(Polar molecules, Non-polar molecules, etc.)
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In polar molecules, dipoles do not cancel (e.g. CHCl3). The lewis structure of this molecule has one side that is more electronegative (Cl) than the other (H). An arrow would be drawn towards the more electronegative side -- Cl, indicating a dipole moment.
Dipole moments go towards the more electronegative element in a molecule. To determine polarity, consider the shape of the molecule itself. Take into account the arrows, where they're going, if they cancel out, or if they're different atoms. If everything cancels out, it's nonpolar, but if it's even slightly off it will be polar.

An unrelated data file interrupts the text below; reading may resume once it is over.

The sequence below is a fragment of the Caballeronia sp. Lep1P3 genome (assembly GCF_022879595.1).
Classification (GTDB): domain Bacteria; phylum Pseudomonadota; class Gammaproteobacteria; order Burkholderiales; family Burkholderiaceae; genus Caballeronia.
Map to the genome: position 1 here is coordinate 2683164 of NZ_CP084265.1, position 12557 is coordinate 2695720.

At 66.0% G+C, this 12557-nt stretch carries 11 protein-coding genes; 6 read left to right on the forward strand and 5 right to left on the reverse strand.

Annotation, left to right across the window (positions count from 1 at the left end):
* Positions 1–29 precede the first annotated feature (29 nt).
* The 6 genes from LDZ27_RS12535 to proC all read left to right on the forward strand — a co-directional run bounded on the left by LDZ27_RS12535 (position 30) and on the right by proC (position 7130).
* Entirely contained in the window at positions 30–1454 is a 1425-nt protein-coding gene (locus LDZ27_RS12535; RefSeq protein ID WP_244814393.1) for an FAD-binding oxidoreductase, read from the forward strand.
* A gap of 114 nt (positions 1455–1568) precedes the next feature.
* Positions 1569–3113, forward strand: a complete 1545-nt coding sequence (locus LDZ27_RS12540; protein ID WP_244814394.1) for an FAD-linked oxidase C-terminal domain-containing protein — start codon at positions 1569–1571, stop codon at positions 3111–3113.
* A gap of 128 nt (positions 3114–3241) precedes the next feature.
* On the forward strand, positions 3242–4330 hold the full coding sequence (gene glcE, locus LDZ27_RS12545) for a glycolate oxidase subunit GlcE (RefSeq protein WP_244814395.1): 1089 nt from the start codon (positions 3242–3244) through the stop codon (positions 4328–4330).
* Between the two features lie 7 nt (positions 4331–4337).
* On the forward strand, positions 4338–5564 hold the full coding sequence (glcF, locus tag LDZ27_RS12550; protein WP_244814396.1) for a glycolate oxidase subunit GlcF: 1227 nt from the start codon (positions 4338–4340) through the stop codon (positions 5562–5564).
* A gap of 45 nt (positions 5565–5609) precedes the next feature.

Dipole moments are basically when the atoms that are drawn have differences in electronegativity. If you want to see if a molecule is polar, look at the overall structure. Sometimes there could be polar bonds but the structure's dipole moments could cancel each other out, and therefore be nonpolar.
Dipole moments only occur in polar molecules when there is a difference in electronegativity. If you draw the arrows on the Lewis structure there will be a dipole moment when the arrows do not cancel out, meaning they are not pointing is opposite directions basically.
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